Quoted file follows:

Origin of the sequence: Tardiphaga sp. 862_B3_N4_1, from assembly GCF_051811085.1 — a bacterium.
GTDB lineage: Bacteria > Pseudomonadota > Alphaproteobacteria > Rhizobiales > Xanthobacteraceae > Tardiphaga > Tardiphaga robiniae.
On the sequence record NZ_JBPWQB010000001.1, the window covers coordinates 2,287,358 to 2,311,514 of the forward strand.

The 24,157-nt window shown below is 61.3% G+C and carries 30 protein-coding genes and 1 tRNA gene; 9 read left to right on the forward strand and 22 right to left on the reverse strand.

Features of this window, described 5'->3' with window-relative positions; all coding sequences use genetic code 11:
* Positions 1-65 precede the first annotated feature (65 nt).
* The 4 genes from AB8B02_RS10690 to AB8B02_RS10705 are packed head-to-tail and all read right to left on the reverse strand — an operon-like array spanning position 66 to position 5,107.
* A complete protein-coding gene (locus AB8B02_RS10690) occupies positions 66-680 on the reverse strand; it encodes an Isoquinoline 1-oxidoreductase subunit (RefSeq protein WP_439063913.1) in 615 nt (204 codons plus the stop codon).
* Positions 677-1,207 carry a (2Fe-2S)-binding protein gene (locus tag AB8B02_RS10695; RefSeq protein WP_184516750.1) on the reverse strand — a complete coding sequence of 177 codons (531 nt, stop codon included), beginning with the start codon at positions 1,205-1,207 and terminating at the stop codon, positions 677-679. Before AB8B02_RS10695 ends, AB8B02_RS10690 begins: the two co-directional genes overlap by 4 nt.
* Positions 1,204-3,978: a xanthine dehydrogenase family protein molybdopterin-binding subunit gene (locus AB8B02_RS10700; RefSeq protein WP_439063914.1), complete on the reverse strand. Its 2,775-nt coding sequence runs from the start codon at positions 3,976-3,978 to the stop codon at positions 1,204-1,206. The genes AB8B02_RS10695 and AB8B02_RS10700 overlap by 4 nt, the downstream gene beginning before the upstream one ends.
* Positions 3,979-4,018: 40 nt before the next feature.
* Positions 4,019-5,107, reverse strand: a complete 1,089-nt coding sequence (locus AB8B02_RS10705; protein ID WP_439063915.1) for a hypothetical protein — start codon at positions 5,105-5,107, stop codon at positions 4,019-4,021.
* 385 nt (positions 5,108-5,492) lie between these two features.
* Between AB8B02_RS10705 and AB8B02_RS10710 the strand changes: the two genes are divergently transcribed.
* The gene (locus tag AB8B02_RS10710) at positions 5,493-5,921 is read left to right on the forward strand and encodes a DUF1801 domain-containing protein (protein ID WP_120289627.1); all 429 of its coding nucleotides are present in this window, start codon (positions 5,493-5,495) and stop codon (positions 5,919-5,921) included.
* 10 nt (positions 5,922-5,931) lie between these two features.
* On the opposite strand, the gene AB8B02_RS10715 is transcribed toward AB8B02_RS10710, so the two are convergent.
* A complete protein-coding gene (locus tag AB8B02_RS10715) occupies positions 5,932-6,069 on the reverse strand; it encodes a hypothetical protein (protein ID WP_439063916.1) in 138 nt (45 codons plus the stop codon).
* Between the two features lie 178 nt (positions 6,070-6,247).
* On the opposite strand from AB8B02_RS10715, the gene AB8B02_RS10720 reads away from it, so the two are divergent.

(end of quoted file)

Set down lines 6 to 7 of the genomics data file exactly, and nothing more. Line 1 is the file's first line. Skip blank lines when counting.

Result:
* Positions 1-65 precede the first annotated feature (65 nt).
* The 4 genes from AB8B02_RS10690 to AB8B02_RS10705 are packed head-to-tail and all read right to left on the reverse strand — an operon-like array spanning position 66 to position 5,107.